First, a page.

Healthcare IT: 3 Ways Healthcare Systems Can Avoid Data Breaches

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Table 1 (Forbes.com)

In 2015, data breaches in Healthcare totaled over 112 million records, according to an article recently published by Forbes. According to the Office of Civil Rights (OCR), which published data breaches as reported to them and required by HIPPA, there were 253 healthcare data breaches that affected at least 500 individuals, with a combined loss of over 112 million records in 2015.

The bottom line? Healthcare data breaches are a massive threat to health systems and organizations, and many organizations have been struggling to find ways to protect themselves. Daniel Berger, president and CEO of Redspin, a healthcare security consulting business, says that protection starts with your employees.

“At the end of the day, your ultimate goal is to get your employees to believe that patient health information is part of their responsibility, their civic duty, so to speak,” said Berger in an interview featured in a recent Healthcare IT News article. “They need to look beyond, ‘here’s our policy,’ to adopting a personal stake in keeping patients records secure.”

Companies with a bring-your-own-device (BYOD) policy are at a higher risk because, you can create any policies you want, but employees are far more likely to download patient’s personal health information on their own devices to take home. The problem arises when laptops get stolen or lost, putting patients’ personal data and well-being at risk. Along with ensuring employees use company monitored and sanctioned devices, ensuring there are ample network security measures in place to protect against external threats is also essential. Below, you’ll find 5 strategies for protecting against potentially debilitating healthcare data breaches.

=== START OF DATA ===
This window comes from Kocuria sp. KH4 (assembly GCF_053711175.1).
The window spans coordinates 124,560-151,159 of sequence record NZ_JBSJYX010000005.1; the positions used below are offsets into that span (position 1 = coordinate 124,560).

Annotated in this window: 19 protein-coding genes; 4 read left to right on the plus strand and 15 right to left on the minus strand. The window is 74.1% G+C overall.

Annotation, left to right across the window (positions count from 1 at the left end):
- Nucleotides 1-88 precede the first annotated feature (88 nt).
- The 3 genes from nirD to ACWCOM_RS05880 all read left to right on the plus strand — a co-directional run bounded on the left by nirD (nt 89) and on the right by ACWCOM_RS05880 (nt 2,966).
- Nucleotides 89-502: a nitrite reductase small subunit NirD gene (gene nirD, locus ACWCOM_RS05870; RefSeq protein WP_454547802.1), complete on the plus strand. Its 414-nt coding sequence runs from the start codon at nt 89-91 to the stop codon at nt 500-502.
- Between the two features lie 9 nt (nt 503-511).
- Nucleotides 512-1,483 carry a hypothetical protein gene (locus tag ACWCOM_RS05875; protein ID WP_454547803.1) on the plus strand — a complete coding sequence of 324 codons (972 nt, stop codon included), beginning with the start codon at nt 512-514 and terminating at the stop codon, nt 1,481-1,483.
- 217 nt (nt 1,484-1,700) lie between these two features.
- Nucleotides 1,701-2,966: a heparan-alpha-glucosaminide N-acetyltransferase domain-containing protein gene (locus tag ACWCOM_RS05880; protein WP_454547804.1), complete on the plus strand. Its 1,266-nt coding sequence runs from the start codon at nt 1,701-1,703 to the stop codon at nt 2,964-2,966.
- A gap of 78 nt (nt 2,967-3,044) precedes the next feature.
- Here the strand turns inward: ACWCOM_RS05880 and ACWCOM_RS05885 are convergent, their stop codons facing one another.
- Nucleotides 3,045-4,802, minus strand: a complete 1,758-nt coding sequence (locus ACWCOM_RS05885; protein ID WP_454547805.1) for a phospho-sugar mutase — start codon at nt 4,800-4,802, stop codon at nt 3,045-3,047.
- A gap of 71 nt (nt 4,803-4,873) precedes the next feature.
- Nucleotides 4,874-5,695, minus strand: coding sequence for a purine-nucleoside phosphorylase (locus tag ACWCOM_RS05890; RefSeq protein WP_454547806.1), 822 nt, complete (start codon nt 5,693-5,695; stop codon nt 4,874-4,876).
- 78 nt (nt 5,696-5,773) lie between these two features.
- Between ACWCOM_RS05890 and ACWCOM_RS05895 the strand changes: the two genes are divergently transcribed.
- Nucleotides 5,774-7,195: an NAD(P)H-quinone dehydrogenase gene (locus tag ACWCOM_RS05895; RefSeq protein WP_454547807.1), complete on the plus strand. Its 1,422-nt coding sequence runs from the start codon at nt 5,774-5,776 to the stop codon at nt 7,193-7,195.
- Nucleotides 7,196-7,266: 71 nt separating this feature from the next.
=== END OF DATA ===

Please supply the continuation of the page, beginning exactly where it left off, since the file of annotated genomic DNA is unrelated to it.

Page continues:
1. Consider Conducting a Risk Assessment

Conducting an annual HIPAA security risk analysis is a requirement of the HIPAA Security Rule, so it is best to plan it in advance and make room in your budget for it. There are countless changes that take place over the course of a year, including “new system deployments, IT infrastructure enhancements, organizational restructuring and employee turnover,” according to Healthcare IT News. When you consider all of these changes, it leaves a lot of room for new vulnerabilities to arise. Because IT circumstances fluctuate so rapidly, it’s critical that you schedule regular risk analyses.

 

2. Implement Data and Hardware Encryption

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It’s best to insist on encryption of data and hardware devices, especially when it comes to portable devices. Data encryption is considered a key way of preventing data breaches. When we refer to encryption, we are essentially referring to the translation of data into a secret code that requires a username and password to gain access to the decrypted data. According to Healthcare IT News’ fourth annual Breach Report, encrypting laptops and other portable devices has been their top recommendation every single year. “From 2009 to the present, the loss or theft of unencrypted portable devices have made up over a third of all large breach incidents and impacted over 50 percent of health record put at risk,” the report reads.